Sunday In The Zone

Dominic Fisher aka praguetory writes:

A conference veteran tells me that in 1997, he missed the looming presence of anti-Tory agitators who were a feature of Conservative conferences when we had been in government. After years of being out of power - when protestors at conference were little more than a minor curiosity - yesterday we saw the reversal which comes with power.

Most delegates were amused by the anti-government forces. Please note that we're not all "old Etonians". Many of the protestors wore dark clothing. So of course, I chose to wear a light suit. Forces of light and all that!

Interspersed with regional receptions, for me, Sunday focused more on mingling than policy. At the Chairmans' meeting in the morning, David Cameron and Sayeeda Warsi they appeared to be practicing some of the lines that they would later use in the main hall. Sayeeda's speech in the afternoon received rave reviews from everybody I spoke to - although I doubt she had the guts to repeat her Liam Fox joke in full glare of the media.

However, at lunchtime, I did get the chance to go to a packed out fringe event in Jury's Inn hosted by the Adam Smith Institute and brilliantly chaired by Madsen Pirie, discussing a blueprint for tax reform. Holder of the Spectator's current Parliamentarian of the Year, Douglas Carswell pointed out that ministers never speak in favour of cuts for their department and warned the audience that just because a politician wears a blue rosette that is no guarantee of their commitment to lower taxes. Richard Teather, a lecturer and academic specializing in international taxes, described the strong correlation between tax take and job creation and the worrying implications that has for the UK.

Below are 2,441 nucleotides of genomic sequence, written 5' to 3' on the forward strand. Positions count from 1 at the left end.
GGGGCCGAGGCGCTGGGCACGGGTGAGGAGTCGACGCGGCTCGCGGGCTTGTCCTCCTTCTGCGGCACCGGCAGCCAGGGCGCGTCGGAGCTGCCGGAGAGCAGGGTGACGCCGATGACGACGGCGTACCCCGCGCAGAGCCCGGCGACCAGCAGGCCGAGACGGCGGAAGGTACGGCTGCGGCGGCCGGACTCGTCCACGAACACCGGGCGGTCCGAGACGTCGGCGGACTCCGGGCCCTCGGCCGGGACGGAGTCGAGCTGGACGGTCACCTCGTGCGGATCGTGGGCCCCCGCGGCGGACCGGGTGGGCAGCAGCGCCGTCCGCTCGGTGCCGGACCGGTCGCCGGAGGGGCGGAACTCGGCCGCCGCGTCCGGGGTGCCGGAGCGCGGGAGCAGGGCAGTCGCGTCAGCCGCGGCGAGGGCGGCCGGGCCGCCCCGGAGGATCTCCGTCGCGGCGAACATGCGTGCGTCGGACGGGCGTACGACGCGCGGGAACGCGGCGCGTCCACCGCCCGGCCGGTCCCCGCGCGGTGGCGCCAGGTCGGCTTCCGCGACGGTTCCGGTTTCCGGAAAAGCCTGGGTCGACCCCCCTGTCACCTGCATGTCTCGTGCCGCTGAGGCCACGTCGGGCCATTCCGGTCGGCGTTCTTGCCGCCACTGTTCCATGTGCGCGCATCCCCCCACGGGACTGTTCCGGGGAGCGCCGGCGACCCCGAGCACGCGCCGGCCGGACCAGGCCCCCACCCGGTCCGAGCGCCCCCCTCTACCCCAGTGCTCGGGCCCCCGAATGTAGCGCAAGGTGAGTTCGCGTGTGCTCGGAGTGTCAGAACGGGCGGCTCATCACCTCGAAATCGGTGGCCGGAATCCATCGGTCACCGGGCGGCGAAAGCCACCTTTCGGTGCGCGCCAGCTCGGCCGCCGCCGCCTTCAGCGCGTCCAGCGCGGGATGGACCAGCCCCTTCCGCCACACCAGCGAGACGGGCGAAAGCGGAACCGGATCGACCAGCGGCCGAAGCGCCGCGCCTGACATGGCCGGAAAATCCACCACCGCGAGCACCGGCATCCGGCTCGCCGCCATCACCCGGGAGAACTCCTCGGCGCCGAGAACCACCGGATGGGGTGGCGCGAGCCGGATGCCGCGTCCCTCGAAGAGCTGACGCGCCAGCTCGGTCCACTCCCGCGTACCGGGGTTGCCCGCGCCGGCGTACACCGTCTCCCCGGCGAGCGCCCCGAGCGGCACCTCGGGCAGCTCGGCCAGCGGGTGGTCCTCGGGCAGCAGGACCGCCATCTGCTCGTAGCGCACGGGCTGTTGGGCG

With state spending standing at 51% of GDP and an exodus of British companies to more business friendly jurisdictions, the panel supported the coalition's austerity measures. Judging by the passions it evokes, I expect that tax reform is likely to remain a hot issue.

I managed to sneak out of the Jury's Inn just ahead of the front of the protests for an afternoon of practical campaigning. Conservative Future helped us host an afternoon of leafleting in target wards. The weather put some people off, but we still managed to fill four cars.

Later on in the day, the West Midlands great and good were out in force for the Centre for Cities event in the Water Hall hosted by Mike Whitby and featuring Eric Pickles. With charming menace, Eric's setpiece speech had a clear theme. Whilst he promised to give Birmingham politicians more powers, there would also be less money.

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Jonathan Walker

Jonathan Walker - The Birmingham Post's political editor
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